Infections contracted in hospitals can be a serious threat to patients’ health. The CDC estimates that roughly two million patients per year develop infections in hospitals, out of which approximately 90,000 per year die. The Consumers’ Union discusses how many states have adopted laws requiring hospitals to disclose rates of patient infection, and how more states are considering such measures.
Disclosing infection rates will hopefully lead to better patient safety and stronger compliance with prevention protocols. It is a good idea for people to remain aware of the infection rates at local hospitals.
Thankfully, some hospitals are beginning to fight the problem more aggressively. Although many people who work in large U.S. hospitals view infections as either a non-issue or as inevitable, hospitals are beginning to take more severe measures to curb them.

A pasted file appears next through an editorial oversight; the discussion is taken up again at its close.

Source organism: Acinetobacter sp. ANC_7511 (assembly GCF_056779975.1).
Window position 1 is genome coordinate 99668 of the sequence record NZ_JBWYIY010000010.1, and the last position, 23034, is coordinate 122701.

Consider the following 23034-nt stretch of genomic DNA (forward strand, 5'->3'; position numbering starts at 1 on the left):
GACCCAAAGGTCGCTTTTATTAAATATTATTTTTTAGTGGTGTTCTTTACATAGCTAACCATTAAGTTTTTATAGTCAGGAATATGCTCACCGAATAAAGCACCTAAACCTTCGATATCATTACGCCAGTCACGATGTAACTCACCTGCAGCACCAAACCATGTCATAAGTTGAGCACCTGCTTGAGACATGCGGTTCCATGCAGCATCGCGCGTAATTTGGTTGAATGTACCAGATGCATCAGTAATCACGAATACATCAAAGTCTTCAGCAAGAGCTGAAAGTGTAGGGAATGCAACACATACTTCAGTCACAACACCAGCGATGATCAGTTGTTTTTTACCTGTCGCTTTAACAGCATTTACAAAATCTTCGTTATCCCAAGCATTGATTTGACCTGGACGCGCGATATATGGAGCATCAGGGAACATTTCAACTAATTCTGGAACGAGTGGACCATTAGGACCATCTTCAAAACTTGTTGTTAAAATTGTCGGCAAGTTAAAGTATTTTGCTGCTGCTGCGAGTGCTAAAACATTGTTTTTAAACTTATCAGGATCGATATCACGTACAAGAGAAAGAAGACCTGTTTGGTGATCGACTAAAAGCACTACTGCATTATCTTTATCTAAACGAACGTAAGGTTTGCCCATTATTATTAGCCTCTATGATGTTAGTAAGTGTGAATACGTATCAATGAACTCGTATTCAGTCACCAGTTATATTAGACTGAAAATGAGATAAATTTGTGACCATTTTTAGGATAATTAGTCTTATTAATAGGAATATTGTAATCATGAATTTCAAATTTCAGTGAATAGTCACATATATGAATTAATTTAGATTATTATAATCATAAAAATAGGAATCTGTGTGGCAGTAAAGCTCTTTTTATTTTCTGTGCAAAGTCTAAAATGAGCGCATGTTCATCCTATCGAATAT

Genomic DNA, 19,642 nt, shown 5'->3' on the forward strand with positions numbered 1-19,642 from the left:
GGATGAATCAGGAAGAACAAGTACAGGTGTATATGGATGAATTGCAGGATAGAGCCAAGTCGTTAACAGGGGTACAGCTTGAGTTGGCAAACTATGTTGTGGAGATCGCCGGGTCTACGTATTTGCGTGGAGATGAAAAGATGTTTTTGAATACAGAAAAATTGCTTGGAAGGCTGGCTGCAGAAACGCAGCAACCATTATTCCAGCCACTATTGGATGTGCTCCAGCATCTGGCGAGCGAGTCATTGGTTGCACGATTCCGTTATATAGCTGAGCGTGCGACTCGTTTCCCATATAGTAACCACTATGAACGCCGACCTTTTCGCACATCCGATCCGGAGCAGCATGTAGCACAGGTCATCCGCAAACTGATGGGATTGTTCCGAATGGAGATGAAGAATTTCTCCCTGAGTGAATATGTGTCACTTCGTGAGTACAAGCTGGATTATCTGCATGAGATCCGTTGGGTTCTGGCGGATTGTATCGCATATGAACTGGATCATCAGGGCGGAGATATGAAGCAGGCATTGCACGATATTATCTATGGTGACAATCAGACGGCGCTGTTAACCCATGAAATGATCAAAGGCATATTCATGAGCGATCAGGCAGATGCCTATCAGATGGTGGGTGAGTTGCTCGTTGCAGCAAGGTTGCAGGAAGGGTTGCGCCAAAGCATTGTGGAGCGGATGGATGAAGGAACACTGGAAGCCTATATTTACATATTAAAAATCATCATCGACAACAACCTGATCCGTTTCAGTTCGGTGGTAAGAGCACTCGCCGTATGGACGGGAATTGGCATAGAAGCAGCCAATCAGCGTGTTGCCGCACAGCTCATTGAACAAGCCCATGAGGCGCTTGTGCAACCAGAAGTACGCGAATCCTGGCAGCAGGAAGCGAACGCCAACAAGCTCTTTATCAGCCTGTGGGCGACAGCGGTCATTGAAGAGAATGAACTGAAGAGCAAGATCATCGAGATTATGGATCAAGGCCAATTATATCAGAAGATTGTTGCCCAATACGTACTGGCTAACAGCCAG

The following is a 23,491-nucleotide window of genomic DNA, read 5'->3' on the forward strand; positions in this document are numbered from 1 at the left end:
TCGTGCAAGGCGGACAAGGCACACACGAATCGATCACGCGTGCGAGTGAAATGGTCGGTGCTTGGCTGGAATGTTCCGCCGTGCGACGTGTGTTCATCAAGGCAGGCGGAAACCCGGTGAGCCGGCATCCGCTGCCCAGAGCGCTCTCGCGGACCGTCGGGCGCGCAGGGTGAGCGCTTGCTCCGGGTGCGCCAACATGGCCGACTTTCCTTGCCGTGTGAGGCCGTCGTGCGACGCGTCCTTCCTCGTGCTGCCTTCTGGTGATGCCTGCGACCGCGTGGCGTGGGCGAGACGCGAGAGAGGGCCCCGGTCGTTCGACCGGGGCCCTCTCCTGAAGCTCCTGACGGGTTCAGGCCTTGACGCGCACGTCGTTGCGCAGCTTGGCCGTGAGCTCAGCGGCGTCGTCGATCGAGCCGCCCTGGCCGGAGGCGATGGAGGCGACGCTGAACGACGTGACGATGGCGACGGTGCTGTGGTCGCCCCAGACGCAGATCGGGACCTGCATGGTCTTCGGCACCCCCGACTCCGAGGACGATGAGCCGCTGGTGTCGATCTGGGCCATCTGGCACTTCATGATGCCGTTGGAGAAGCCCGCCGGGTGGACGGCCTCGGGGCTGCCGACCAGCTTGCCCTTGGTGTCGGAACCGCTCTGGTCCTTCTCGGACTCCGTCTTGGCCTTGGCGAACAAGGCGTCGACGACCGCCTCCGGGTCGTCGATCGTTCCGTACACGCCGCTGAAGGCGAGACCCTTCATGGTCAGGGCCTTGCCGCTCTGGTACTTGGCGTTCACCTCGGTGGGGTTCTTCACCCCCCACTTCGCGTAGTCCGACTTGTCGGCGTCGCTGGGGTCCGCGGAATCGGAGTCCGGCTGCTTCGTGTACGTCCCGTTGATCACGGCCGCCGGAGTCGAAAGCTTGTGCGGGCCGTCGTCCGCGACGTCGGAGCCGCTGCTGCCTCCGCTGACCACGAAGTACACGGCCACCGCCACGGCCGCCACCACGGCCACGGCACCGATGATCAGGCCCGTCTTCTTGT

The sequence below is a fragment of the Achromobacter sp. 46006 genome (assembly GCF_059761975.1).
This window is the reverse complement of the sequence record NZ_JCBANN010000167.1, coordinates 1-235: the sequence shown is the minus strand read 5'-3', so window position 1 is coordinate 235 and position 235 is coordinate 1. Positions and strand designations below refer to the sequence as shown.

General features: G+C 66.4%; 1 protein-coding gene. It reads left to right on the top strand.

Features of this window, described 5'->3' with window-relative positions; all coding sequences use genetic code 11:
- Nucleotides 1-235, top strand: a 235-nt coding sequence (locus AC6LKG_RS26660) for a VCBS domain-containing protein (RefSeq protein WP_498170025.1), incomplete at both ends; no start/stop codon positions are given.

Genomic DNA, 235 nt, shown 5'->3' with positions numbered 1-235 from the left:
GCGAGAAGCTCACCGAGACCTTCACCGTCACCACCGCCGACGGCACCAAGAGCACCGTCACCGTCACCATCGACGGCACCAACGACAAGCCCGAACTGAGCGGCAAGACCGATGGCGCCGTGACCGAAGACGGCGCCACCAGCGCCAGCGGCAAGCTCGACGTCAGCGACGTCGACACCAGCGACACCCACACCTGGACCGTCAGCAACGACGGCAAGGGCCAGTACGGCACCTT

As described in the July 27th, 2007 issue of the New York TImes, three state legislatures have passed bills requiring hospitals to routinely test high-risk patients. The article also notes that that CDC projections estimate that one out of 22 patients would become infected while hospitalized, and that some European countries have had success in aggressively fighting infections.
This is a late response to a problem that has existed for a long time, as an earlier Times article documented on the Veterans Affairs website indicates.
Infection is often caused by carelessness about hygiene, and can lead to tragedy-for instance, the article refers to a woman who lost her mother because of an infection that was probably contracted because a caregiver had unwashed hands. Patients ought to be aware of this issue. If possible, it is a good idea to seek out hospitals where some anti-infection measures are taken.